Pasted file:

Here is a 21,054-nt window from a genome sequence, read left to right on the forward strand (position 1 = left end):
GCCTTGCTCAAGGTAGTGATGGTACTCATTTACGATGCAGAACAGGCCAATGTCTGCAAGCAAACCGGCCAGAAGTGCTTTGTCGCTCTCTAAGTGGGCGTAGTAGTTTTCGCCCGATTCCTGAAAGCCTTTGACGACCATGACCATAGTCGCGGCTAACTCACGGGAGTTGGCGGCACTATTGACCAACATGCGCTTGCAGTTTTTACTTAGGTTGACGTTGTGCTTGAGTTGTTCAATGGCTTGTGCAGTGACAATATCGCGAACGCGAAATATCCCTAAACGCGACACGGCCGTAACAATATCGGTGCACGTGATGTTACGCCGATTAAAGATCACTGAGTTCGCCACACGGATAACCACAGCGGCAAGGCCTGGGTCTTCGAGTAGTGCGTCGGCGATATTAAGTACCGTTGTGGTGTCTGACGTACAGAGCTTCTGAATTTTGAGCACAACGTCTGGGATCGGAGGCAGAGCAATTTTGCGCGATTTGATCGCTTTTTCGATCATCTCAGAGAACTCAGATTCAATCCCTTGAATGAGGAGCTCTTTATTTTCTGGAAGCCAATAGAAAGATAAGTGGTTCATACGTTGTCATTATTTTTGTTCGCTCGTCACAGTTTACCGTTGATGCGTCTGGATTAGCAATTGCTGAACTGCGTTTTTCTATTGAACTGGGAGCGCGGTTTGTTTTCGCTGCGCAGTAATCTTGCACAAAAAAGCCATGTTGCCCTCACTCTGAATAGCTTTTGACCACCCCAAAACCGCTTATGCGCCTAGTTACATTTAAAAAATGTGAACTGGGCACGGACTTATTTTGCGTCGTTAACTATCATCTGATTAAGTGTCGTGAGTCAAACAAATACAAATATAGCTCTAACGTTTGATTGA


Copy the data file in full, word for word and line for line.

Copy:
Here is a 21,054-nt window from a genome sequence, read left to right on the forward strand (position 1 = left end):
GCCTTGCTCAAGGTAGTGATGGTACTCATTTACGATGCAGAACAGGCCAATGTCTGCAAGCAAACCGGCCAGAAGTGCTTTGTCGCTCTCTAAGTGGGCGTAGTAGTTTTCGCCCGATTCCTGAAAGCCTTTGACGACCATGACCATAGTCGCGGCTAACTCACGGGAGTTGGCGGCACTATTGACCAACATGCGCTTGCAGTTTTTACTTAGGTTGACGTTGTGCTTGAGTTGTTCAATGGCTTGTGCAGTGACAATATCGCGAACGCGAAATATCCCTAAACGCGACACGGCCGTAACAATATCGGTGCACGTGATGTTACGCCGATTAAAGATCACTGAGTTCGCCACACGGATAACCACAGCGGCAAGGCCTGGGTCTTCGAGTAGTGCGTCGGCGATATTAAGTACCGTTGTGGTGTCTGACGTACAGAGCTTCTGAATTTTGAGCACAACGTCTGGGATCGGAGGCAGAGCAATTTTGCGCGATTTGATCGCTTTTTCGATCATCTCAGAGAACTCAGATTCAATCCCTTGAATGAGGAGCTCTTTATTTTCTGGAAGCCAATAGAAAGATAAGTGGTTCATACGTTGTCATTATTTTTGTTCGCTCGTCACAGTTTACCGTTGATGCGTCTGGATTAGCAATTGCTGAACTGCGTTTTTCTATTGAACTGGGAGCGCGGTTTGTTTTCGCTGCGCAGTAATCTTGCACAAAAAAGCCATGTTGCCCTCACTCTGAATAGCTTTTGACCACCCCAAAACCGCTTATGCGCCTAGTTACATTTAAAAAATGTGAACTGGGCACGGACTTATTTTGCGTCGTTAACTATCATCTGATTAAGTGTCGTGAGTCAAACAAATACAAATATAGCTCTAACGTTTGATTGA